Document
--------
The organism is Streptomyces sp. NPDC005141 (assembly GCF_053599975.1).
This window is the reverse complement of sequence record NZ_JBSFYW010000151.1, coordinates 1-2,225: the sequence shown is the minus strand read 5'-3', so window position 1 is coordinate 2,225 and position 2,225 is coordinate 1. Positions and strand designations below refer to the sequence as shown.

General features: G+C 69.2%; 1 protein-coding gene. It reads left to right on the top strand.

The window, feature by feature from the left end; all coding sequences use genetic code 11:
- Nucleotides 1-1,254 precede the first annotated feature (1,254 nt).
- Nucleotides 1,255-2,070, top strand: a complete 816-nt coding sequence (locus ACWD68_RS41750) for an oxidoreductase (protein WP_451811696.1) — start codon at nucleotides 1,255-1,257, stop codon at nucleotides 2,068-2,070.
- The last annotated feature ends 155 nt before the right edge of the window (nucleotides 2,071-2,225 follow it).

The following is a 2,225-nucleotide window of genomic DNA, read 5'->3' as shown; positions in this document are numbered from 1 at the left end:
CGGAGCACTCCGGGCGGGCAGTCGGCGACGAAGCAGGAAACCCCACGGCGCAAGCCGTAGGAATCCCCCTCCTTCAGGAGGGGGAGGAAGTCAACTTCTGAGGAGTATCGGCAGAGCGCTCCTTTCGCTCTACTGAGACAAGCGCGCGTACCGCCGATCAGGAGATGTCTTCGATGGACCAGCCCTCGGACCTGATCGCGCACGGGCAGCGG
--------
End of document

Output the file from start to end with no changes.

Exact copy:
The organism is Streptomyces sp. NPDC005141 (assembly GCF_053599975.1).
This window is the reverse complement of sequence record NZ_JBSFYW010000151.1, coordinates 1-2,225: the sequence shown is the minus strand read 5'-3', so window position 1 is coordinate 2,225 and position 2,225 is coordinate 1. Positions and strand designations below refer to the sequence as shown.

General features: G+C 69.2%; 1 protein-coding gene. It reads left to right on the top strand.

The window, feature by feature from the left end; all coding sequences use genetic code 11:
- Nucleotides 1-1,254 precede the first annotated feature (1,254 nt).
- Nucleotides 1,255-2,070, top strand: a complete 816-nt coding sequence (locus ACWD68_RS41750) for an oxidoreductase (protein WP_451811696.1) — start codon at nucleotides 1,255-1,257, stop codon at nucleotides 2,068-2,070.
- The last annotated feature ends 155 nt before the right edge of the window (nucleotides 2,071-2,225 follow it).

The following is a 2,225-nucleotide window of genomic DNA, read 5'->3' as shown; positions in this document are numbered from 1 at the left end:
CGGAGCACTCCGGGCGGGCAGTCGGCGACGAAGCAGGAAACCCCACGGCGCAAGCCGTAGGAATCCCCCTCCTTCAGGAGGGGGAGGAAGTCAACTTCTGAGGAGTATCGGCAGAGCGCTCCTTTCGCTCTACTGAGACAAGCGCGCGTACCGCCGATCAGGAGATGTCTTCGATGGACCAGCCCTCGGACCTGATCGCGCACGGGCAGCGG